California gnatcatcher

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California gnatcatcher
California Gnatcatcher.jpg
Scientific classification edit
Kingdom: Animalia
Phylum: Chordata
Class: Aves
Order: Passeriformes
Family: Polioptilidae
Genus: Polioptila
P. californica
Binomial name
Polioptila californica
( Brewster, 1881)
Polioptila californica map.svg

The California gnatcatcher (Polioptila californica) is a small 10.8 cm (4.3 in) long insectivorous bird which frequents dense coastal sage scrub growth. This species was recently split from the similar black-tailed gnatcatcher of the Sonoran and Chihuahuan deserts. This bird is often solitary, but joins with other birds in winter flocks.


The male California gnatcatcher is dusky gray overall, distinguished only by its black crown and thin black beak. It has a long, thin black tail with narrow white tips and edges on the underside of the tail feathers. However, the male loses its plumage colors by winter and obtains a plumage color similar to the females. The female is similar to the male, but with a blue-gray instead of a black crown.

In its range from coastal Southern California south through Baja California and Baja California Sur, this inconspicuous non- migratory resident is most often seen flitting hastily into undergrowth, or heard giving its call, which sounds like a kitten's meow, a rising and falling zeeeeer, zeeeeer.


The California gnatcatcher's diet consists of small insects and spiders.


In the northern part of its range (Southern California) this species was listed as Threatened by the United States Fish and Wildlife Service in 1993 due to increasing development in its habitat, coastal sage scrub (current loss of coastal sage scrub in U.S is estimated at 70 to 90 percent). [2] Critical habitat under the Endangered Species Act has been designated for the California gnatcatcher. This species is especially vulnerable as a metapopulation due to its small populations in a limited habitat often live in the prime land to be developed for housing and commerce that can be easily isolated and reduced in size.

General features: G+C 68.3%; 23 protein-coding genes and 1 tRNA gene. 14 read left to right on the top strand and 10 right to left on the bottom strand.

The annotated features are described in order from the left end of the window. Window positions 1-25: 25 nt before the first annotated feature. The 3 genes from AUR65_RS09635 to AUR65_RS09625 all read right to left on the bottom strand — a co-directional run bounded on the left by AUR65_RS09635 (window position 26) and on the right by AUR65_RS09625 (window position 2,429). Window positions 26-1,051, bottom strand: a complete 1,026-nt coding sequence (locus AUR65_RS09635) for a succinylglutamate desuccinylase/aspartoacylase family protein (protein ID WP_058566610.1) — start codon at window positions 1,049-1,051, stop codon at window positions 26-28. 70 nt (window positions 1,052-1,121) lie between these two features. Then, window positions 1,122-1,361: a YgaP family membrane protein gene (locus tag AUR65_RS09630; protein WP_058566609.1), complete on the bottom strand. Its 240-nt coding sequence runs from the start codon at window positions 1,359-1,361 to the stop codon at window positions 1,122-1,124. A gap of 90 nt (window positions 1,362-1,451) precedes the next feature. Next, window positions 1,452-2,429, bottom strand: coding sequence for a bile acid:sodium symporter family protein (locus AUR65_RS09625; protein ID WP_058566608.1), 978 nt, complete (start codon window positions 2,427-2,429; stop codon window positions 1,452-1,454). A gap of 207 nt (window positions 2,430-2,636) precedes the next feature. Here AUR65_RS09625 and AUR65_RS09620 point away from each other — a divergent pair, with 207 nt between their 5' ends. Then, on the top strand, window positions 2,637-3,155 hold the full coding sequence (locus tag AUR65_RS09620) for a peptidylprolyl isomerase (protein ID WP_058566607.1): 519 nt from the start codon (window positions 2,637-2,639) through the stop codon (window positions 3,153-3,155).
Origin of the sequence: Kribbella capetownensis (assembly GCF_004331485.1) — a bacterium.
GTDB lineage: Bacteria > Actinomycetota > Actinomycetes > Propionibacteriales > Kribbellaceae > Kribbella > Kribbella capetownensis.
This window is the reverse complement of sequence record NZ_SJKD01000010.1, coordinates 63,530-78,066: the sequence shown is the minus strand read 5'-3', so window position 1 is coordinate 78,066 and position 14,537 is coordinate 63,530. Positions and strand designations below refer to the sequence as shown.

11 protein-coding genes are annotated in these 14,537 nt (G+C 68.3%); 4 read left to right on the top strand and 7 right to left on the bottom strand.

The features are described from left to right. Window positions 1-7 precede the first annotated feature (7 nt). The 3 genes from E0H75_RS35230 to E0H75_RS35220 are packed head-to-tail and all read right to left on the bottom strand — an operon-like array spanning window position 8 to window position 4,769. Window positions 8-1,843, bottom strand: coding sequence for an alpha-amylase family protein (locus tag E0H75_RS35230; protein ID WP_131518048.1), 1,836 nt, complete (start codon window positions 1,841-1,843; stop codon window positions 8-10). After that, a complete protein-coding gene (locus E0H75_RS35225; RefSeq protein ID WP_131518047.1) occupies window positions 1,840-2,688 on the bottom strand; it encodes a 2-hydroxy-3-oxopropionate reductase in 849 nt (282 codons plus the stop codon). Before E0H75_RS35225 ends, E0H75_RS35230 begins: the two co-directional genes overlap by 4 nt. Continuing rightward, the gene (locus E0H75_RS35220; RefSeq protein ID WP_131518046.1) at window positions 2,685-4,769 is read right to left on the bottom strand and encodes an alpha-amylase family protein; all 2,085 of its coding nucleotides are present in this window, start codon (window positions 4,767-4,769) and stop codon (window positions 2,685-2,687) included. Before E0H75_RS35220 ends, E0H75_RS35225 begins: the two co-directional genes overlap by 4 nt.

Though some of its habitat has been saved in national forests and state parks, its population has been severely fragmented. There are, however, ongoing efforts to preserve more open land in southern California to help ensure that this species will not disappear from its former range. California gnatcatchers are a focal species in many regional habitat conservation planning efforts.

Ecology and reproduction

Monogamous pairs care for their brood of 3–5 eggs in cone-shaped nests. Brown-headed cowbirds are parasites that lay eggs in their nests. [3]


  1. ^ BirdLife International (2018). "Polioptila californica". IUCN Red List of Threatened Species. 2018: e.T22711585A132099401. doi: 10.2305/IUCN.UK.2018-2.RLTS.T22711585A132099401.en. Retrieved 12 November 2021.
  2. ^ Mock, P. (2004). "California Gnatcatcher (Polioptila californica)". The Coastal Scrub and Chaparral Bird Conservation Plan: a strategy for protecting and managing coastal scrub and chaparral habitats and associated birds in California. California Partners in Flight.
  3. ^ "California Gnatcatcher (Polioptila californica)". Archived from the original on 26 December 2008.


  • Atwood, J.L.; Bontrager, D.R. (2001). Poole, A.; Gill, F. (eds.). California Gnatcatcher (Polioptila californica). The Birds of North America. Philadelphia, PA: The Birds of North America, Inc.
  • Mock, P.J. (2004). Unitt, Philip (ed.). California Gnatcatcher. San Diego County Bird Atlas. Vista, CA: San Diego Natural History Museum No. 39. Ibis Publishing Co. pp. 430–433. ISBN  978-0934797214.

External links